Every nature enthusiast dreams of snorkeling and scuba diving in Australia, to witness the Great Barrier Reef, one of the most glorious and beautiful natural ecosystems on the planet. However, you may want to book your tickets to see it within the next few years. Sadly, due to climate change, the Great Barrier reef's signature colorful coral is dying rapidly, and it's most likely going to continue deteriorating.
"We found the number of small, medium, and large corals on the Great Barrier Reef has declined by more than 50 percent since the 1990s," said ARC Centre of Excellence for Coral Reef Studies professor and the study's co-author Terry Hughes. "We used to think the Great Barrier Reef is protected by its sheer size — but our results show that even the world's largest and relatively well-protected reef system is increasingly compromised and in decline."
Why is the Great Barrier Reef dying? Warm water seems to be the culprit.
Observations from Queensland's ARC Centre of Excellence for Coral Reef Studies show detected mass depletion of every coral population in the Great Barrier Reef between 1995 and 2017, according to CNN. At this point, over half of it has died out as a whole, in both shallow and deep water. Scientist largely attribute this to mass coral bleaching within the last few years, which is caused by record-breaking warm water temperatures.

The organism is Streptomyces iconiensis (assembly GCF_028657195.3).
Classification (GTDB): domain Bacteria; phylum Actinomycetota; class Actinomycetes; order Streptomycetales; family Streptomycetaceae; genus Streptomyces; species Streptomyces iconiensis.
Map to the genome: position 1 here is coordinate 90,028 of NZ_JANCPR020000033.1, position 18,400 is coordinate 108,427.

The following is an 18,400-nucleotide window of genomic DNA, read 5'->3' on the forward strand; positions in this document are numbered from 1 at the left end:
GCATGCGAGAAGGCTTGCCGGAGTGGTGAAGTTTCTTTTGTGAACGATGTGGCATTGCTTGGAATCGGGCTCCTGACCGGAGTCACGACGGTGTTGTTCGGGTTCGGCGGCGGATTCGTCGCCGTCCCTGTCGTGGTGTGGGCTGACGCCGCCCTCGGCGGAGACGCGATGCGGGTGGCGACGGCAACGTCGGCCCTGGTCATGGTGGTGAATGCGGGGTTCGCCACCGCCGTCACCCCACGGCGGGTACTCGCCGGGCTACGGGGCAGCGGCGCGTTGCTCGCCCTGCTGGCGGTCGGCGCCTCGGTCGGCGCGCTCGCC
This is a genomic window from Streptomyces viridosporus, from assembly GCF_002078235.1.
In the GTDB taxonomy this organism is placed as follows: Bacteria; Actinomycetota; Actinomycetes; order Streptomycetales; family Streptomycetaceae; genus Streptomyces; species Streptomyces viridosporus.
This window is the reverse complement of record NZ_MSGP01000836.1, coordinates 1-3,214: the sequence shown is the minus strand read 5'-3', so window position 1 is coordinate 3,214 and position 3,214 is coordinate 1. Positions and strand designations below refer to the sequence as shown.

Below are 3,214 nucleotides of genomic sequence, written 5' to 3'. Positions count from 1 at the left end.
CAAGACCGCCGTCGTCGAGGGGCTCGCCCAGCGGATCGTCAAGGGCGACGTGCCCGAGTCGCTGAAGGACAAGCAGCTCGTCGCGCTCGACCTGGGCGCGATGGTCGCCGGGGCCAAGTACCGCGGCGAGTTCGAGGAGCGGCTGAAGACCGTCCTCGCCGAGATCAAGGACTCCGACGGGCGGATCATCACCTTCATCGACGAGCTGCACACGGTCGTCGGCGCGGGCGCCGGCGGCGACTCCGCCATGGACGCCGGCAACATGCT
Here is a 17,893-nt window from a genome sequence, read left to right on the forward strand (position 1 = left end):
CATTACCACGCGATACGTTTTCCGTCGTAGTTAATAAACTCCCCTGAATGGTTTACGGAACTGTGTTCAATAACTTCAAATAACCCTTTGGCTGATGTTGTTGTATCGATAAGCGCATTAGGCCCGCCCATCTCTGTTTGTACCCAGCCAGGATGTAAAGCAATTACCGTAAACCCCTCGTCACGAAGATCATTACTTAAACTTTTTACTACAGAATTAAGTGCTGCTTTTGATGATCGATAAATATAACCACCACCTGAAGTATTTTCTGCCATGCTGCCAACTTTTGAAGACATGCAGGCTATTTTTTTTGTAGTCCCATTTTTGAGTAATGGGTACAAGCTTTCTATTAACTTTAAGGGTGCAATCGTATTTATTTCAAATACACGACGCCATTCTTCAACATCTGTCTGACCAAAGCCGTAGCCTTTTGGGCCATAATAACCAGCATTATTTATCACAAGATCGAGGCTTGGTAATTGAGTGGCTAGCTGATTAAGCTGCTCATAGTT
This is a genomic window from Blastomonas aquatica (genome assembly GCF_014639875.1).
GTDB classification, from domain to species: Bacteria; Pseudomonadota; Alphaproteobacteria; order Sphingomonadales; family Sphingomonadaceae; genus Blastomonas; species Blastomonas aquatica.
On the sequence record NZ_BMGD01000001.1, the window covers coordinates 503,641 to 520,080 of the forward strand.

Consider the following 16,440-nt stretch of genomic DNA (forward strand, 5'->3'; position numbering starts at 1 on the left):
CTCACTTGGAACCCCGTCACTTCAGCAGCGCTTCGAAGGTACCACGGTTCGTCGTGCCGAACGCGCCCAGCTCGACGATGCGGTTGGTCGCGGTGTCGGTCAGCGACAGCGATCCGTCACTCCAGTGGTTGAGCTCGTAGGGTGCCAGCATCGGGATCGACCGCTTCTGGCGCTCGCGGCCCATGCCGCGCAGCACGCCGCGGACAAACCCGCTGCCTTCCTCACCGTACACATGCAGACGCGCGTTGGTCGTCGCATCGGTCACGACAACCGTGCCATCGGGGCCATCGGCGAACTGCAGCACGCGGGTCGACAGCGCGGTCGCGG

Bleaching is coral's natural stress response to overly warm water. Although it doesn't cause coral to deteriorate out immediately, high temperatures over long periods of time will kill it, ultimately destroying the surrounding eco-system. Coral serves as a home and breeding ground to most marine life in tropical waters, so it could ultimately destroy the natural habitat entirely.
Scientists predict the Great Barrier Reef's coral deterioration will continue to worsen over time.
Scientists initially thought the underwater ecosystem was protected by its massive size, according to HuffPost. But sadly, it seems as though the coral in the Great Barrier Reef will continue to die out, as water temperatures continue rising with the ongoing climate crisis, and as marine heatwaves are becoming increasingly more prevalent. Many hoped that action against climate change would help combat the coral bleaching, but that seemingly hasn't been the case.
“What we need is for the temperature to stop rising, and to even out at a level that’s not too hot,” Dr. Hughes told HuffPost. “We’re on this journey, we have a ways to go, and the endpoint will be determined by greenhouse gas emissions.”
“Some of these bleached colonies, once the external algae grow over the dead skeleton, that colony is gone,” said Hughes' co-author, Dr. Andreas Dietzel. “It may take hundreds of years to replace a colony of that size.”
The coral in the Great Barrier Reef is home to thousands of species of marine life in Australia, and if we don't seriously address the Greenhouse Gas effect, it will continue dying out at a rampant pace.